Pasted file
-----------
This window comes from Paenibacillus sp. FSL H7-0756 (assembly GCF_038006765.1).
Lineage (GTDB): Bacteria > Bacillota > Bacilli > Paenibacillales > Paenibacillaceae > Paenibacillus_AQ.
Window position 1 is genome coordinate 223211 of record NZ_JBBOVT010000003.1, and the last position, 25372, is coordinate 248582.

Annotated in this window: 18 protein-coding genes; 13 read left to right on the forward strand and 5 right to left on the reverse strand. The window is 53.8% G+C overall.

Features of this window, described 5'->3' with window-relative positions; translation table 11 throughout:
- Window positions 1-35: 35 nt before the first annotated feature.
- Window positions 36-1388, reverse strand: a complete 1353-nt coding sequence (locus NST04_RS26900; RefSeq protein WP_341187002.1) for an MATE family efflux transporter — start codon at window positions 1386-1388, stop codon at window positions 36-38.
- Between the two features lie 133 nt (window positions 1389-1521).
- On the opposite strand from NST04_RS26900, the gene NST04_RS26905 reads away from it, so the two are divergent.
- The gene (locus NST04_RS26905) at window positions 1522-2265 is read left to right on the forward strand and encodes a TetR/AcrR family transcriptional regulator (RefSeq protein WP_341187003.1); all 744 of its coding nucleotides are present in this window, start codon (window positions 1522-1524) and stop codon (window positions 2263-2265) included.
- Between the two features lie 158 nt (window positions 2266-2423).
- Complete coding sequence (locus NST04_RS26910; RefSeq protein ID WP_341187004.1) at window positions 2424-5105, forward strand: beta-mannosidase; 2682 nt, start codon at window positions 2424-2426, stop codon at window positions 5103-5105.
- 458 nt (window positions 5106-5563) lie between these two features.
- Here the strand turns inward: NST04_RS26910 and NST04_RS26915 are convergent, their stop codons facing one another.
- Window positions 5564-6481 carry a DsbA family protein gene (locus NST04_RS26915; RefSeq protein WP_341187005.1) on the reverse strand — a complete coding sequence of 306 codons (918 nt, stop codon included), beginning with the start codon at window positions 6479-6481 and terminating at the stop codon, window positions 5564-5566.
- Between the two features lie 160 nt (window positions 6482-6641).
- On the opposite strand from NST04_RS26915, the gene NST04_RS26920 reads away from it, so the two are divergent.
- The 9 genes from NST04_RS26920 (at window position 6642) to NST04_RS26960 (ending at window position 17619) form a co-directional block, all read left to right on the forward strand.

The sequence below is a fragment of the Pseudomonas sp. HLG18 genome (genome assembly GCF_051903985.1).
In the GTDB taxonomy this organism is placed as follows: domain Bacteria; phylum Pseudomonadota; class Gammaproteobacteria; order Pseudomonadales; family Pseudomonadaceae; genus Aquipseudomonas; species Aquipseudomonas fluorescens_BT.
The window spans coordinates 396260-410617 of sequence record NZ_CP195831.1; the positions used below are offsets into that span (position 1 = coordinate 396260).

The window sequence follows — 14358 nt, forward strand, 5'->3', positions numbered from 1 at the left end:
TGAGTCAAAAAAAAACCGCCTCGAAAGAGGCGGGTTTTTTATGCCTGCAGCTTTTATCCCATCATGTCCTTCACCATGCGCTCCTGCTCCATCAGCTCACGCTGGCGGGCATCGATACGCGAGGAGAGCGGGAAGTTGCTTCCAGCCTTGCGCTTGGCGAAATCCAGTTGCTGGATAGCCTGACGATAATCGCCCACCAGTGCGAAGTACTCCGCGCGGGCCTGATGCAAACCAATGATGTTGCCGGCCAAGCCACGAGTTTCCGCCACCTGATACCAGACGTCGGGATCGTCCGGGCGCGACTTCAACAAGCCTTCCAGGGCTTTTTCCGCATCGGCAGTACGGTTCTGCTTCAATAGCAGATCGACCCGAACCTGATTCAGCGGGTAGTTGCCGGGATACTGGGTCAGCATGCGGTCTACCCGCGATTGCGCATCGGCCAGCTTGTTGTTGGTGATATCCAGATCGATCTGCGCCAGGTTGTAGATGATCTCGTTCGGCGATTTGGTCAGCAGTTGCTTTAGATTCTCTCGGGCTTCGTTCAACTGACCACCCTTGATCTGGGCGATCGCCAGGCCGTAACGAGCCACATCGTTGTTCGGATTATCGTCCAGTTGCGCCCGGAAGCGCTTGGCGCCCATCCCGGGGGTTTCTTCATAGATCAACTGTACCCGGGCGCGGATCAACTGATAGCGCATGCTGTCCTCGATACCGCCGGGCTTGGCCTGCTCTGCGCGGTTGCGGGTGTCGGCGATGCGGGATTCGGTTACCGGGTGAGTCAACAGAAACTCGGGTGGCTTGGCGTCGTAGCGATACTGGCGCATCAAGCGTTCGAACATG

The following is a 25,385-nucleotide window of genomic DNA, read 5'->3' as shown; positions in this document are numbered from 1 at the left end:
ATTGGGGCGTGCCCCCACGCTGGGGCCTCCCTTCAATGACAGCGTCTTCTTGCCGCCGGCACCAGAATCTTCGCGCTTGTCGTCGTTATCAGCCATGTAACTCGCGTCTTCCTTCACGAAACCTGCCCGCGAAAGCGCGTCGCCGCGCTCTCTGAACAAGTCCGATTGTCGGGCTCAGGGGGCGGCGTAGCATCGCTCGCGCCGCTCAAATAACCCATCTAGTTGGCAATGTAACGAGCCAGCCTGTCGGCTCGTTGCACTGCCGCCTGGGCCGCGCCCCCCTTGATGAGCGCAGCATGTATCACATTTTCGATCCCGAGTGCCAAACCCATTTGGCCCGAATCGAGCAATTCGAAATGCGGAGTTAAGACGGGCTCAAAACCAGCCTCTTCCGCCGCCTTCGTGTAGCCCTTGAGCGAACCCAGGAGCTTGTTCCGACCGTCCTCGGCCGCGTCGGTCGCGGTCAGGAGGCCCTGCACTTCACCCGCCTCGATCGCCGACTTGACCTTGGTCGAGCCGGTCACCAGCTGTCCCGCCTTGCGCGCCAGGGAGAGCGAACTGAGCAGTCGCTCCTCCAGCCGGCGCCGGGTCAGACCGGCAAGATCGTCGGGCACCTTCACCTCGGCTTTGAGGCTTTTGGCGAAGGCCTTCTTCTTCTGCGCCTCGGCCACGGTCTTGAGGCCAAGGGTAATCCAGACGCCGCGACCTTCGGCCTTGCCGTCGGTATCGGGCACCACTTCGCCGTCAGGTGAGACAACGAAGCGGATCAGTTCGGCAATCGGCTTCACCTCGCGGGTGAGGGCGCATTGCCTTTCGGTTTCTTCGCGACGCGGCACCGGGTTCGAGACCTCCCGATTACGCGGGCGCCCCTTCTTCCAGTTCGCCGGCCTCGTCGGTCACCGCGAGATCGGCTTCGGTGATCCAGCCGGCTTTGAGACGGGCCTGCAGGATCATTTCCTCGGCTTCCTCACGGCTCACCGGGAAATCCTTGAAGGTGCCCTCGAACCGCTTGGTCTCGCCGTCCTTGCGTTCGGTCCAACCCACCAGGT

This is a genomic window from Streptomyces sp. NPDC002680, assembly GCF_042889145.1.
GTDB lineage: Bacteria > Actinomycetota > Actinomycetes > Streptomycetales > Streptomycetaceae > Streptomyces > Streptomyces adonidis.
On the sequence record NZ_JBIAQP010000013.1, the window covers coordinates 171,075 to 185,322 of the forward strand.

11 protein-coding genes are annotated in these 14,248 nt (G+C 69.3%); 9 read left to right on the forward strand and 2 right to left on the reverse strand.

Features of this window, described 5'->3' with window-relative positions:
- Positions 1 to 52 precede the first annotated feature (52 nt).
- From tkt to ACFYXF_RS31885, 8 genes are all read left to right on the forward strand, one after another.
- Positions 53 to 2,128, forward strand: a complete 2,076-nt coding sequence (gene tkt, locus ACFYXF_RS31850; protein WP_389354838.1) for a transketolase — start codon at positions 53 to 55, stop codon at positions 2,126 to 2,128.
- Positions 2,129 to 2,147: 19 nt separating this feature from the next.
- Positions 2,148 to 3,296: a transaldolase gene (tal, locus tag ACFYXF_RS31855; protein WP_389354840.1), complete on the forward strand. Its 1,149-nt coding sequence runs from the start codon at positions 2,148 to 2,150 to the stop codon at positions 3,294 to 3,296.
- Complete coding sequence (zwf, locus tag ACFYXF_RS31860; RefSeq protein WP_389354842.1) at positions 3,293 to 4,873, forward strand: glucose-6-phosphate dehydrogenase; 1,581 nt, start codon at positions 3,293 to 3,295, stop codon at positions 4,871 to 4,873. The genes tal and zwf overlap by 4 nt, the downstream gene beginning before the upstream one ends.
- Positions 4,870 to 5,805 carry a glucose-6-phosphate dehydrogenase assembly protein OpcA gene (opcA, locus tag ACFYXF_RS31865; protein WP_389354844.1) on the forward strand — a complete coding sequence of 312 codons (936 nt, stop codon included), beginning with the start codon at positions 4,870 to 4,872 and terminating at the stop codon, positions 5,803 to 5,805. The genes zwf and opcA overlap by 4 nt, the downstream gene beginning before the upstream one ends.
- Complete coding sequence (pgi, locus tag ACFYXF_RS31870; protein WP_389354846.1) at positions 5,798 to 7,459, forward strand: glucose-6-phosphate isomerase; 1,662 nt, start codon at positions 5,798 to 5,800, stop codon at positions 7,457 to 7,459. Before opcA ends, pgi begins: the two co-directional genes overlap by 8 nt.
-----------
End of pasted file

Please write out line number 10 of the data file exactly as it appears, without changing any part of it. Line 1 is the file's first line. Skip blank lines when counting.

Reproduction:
- The gene (locus NST04_RS26905) at window positions 1522-2265 is read left to right on the forward strand and encodes a TetR/AcrR family transcriptional regulator (RefSeq protein WP_341187003.1); all 744 of its coding nucleotides are present in this window, start codon (window positions 1522-1524) and stop codon (window positions 2263-2265) included.